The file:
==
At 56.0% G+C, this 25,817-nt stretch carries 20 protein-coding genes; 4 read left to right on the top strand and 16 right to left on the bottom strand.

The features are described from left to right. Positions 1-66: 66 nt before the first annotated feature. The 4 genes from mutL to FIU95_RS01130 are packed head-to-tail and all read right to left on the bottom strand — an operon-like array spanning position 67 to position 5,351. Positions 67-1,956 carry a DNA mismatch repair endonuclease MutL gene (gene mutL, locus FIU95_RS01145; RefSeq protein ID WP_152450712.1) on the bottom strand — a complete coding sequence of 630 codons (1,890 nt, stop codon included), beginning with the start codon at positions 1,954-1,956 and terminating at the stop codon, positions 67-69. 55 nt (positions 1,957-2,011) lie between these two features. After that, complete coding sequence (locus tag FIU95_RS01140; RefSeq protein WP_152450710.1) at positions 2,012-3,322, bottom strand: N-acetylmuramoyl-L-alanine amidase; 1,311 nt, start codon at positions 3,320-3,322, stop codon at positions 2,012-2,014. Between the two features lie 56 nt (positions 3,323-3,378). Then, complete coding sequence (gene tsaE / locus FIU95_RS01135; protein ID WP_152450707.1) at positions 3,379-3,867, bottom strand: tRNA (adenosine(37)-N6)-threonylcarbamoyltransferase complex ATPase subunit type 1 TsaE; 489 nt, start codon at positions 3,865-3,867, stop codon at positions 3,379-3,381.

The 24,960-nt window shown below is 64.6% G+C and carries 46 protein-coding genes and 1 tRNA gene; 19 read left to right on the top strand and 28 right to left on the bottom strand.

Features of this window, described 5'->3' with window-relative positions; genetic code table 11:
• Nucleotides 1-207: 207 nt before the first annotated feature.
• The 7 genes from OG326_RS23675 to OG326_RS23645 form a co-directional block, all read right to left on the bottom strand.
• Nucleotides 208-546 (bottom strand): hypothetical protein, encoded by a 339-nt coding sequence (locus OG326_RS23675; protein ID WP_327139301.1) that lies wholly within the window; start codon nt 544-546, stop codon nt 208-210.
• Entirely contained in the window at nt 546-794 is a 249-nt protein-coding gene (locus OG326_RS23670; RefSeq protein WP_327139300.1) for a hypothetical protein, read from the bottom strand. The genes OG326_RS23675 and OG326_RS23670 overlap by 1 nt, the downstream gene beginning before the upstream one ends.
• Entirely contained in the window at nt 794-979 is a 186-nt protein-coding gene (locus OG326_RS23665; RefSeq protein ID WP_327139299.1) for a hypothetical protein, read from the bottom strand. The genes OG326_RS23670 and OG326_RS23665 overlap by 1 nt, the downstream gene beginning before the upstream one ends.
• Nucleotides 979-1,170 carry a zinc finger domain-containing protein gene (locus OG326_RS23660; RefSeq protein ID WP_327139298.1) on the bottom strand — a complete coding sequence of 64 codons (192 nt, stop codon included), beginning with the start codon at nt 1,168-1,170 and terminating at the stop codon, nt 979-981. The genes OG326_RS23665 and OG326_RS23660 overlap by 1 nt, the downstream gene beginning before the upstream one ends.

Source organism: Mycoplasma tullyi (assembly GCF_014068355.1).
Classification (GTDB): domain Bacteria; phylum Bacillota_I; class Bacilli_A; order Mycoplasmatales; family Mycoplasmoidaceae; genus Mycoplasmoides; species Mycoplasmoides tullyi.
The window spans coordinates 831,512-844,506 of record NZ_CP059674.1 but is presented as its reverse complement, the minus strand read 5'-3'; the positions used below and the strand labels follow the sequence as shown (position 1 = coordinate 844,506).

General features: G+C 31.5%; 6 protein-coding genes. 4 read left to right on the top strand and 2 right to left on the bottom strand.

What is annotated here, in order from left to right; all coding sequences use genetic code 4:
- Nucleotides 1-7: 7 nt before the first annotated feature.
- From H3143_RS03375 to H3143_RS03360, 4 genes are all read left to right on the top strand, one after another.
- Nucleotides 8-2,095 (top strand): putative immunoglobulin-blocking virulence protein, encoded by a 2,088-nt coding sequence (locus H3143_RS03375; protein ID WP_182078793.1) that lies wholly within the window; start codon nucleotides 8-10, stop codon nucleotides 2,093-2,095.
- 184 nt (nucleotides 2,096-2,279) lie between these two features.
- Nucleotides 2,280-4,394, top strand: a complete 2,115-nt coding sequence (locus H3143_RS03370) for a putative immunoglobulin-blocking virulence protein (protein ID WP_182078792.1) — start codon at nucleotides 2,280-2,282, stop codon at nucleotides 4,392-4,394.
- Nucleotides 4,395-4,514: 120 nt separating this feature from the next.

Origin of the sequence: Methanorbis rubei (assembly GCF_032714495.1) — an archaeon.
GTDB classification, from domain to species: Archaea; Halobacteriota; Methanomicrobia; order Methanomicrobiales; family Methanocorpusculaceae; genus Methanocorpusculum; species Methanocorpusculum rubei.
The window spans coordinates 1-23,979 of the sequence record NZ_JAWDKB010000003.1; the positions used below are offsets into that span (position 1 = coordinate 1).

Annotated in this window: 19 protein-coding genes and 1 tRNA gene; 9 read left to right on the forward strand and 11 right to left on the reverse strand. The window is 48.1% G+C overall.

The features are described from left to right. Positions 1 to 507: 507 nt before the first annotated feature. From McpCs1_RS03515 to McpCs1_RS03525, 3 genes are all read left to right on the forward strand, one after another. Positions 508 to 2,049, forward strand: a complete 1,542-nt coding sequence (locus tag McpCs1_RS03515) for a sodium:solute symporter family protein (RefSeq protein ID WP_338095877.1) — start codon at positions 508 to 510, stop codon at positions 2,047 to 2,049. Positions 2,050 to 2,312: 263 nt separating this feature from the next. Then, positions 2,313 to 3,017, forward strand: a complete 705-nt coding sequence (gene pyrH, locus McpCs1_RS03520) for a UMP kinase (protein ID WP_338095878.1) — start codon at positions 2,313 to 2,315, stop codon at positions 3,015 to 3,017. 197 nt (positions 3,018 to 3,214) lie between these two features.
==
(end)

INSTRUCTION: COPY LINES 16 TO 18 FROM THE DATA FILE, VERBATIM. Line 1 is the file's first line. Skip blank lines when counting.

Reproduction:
- Nucleotides 1-7: 7 nt before the first annotated feature.
- From H3143_RS03375 to H3143_RS03360, 4 genes are all read left to right on the top strand, one after another.
- Nucleotides 8-2,095 (top strand): putative immunoglobulin-blocking virulence protein, encoded by a 2,088-nt coding sequence (locus H3143_RS03375; protein ID WP_182078793.1) that lies wholly within the window; start codon nucleotides 8-10, stop codon nucleotides 2,093-2,095.